Boeing Company grant will help Inside the Outdoors add animal ambassadors, increase access

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Inside the Outdoors Foundation, which oversees OCDE’s long-running environmental education program, has been awarded a $75,000 grant from The Boeing Company to help rebuild its animal ambassador lineup and to increase community access to environmental education experiences. 

With the investment, Boeing says it aims to “develop tomorrow’s innovators through programs focused on STEM education and on the 21st-century skills required in today’s modern workplace.”

Inside the Outdoors has been a leader in hands-on science and social science education since 1974. Administered by the Orange County Department of Education, its mission is to empower students, teachers, parents and the community to explore natural areas while expanding knowledge and stewardship of the environment.

Boeing’s “BEST: Building Environmental Stewards for Tomorrow” grant will give about 8,500 students in underserved communities the chance to participate in ITO’s Traveling Scientist program, which pairs classes of students with program naturalists to engage in hands-on, standards-based STEM learning. Popular Traveling Scientist lessons include “Creature Feature,” “Drip Drop” and “Next Generation Water Leaders.”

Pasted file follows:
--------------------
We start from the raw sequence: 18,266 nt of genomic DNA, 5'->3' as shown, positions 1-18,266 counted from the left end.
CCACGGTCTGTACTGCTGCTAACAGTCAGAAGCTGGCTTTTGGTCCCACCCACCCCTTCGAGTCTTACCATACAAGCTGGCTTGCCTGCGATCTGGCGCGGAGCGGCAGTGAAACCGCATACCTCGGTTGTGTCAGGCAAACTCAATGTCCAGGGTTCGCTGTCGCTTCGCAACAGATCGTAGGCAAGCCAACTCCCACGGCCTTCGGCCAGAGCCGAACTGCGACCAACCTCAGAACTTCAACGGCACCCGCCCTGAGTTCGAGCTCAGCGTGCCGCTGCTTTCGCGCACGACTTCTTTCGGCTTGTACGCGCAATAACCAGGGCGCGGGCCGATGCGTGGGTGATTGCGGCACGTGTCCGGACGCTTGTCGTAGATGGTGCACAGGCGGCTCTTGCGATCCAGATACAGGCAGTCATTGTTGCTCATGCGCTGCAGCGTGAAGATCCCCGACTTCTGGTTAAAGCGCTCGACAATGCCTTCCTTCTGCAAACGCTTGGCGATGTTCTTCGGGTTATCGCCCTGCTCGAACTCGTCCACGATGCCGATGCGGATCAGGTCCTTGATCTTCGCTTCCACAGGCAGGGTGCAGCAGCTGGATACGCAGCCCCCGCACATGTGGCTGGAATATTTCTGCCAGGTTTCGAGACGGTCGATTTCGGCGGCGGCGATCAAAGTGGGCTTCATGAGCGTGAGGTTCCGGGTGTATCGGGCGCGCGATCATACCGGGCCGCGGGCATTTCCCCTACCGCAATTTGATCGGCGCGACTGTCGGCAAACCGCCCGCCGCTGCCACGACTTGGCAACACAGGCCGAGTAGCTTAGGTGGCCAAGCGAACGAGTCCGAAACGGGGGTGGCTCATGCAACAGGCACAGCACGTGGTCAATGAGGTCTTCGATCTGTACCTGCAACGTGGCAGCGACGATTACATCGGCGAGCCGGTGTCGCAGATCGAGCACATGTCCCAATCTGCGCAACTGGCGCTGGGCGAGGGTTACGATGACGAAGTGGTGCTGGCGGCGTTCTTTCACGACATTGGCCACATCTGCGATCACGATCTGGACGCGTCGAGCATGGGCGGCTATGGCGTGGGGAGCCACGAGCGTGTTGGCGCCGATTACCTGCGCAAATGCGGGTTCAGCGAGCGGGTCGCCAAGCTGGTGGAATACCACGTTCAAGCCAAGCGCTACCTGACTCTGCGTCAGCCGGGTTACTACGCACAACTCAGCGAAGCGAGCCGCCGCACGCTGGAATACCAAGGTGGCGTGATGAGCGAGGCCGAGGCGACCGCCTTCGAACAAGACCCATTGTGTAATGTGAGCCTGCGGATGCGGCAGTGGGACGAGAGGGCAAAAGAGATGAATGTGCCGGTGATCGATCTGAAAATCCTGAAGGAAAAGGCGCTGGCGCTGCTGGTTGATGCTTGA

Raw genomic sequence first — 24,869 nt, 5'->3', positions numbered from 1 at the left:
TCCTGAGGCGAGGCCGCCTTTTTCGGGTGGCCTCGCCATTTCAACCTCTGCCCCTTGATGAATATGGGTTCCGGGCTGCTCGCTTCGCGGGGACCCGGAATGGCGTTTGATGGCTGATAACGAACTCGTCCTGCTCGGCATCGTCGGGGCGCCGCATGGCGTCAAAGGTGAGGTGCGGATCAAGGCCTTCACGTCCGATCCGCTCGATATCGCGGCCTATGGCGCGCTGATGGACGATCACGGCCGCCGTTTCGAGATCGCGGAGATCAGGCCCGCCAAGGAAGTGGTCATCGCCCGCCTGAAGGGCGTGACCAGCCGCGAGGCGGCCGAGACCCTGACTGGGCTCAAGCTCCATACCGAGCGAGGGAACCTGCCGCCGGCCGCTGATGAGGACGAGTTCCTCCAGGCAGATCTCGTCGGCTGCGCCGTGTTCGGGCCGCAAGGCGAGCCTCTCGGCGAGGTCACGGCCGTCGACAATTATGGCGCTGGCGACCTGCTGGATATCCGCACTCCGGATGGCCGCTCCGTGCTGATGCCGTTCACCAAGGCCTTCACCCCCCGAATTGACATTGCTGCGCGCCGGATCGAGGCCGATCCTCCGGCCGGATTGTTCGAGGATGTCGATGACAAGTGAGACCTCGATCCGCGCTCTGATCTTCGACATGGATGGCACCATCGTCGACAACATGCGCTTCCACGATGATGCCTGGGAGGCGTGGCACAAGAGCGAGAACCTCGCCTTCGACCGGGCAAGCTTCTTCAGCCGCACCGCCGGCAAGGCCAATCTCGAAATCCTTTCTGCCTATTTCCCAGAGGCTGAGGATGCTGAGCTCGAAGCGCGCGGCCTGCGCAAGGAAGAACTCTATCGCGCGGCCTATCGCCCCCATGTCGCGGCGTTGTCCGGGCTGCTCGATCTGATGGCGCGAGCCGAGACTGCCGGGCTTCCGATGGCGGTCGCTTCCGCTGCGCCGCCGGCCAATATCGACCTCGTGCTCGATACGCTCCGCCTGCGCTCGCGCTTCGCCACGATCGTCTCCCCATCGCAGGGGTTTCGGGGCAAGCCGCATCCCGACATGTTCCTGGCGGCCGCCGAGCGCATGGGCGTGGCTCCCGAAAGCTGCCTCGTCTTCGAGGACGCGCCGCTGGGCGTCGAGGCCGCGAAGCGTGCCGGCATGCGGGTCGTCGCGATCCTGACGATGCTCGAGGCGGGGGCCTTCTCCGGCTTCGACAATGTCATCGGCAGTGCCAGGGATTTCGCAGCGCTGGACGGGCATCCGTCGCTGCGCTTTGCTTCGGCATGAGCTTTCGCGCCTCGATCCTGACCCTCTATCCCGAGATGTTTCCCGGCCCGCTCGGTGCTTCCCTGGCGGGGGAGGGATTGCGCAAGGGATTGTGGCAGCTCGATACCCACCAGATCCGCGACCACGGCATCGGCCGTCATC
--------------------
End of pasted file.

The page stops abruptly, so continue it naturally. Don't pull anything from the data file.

Meanwhile, Boeing will also help grow Inside the Outdoors’ popular animal ambassador team, which has often been featured in Traveling Scientist programs. 

“Live animals provide a memorable learning experience and strengthen feelings of empathy and compassion related to local conservation efforts,” OCDE STEM Administrator Holly Steele said.

In December 2020, all but four of ITO’s animal ambassadors were lost in the devastating Bond Fire that swept through Silverado Canyon. Funds from Boeing will support the acquisition of up to 25 birds, mammals and reptiles, along with safe habitats, bedding, food and other necessities.

“The new ambassadors will help students form connections with our local fauna as they work to become stewards of our local resources and ecosystems,” Steele said.

Grant funds will further support engaging youth and community volunteers in local and regional service learning projects that connect local issues, such as solid waste pollution, to regional issues, like the health of beaches. Families will also be encouraged to learn together through simple activities that extend student learning.

For more information on Inside the Outdoors, visit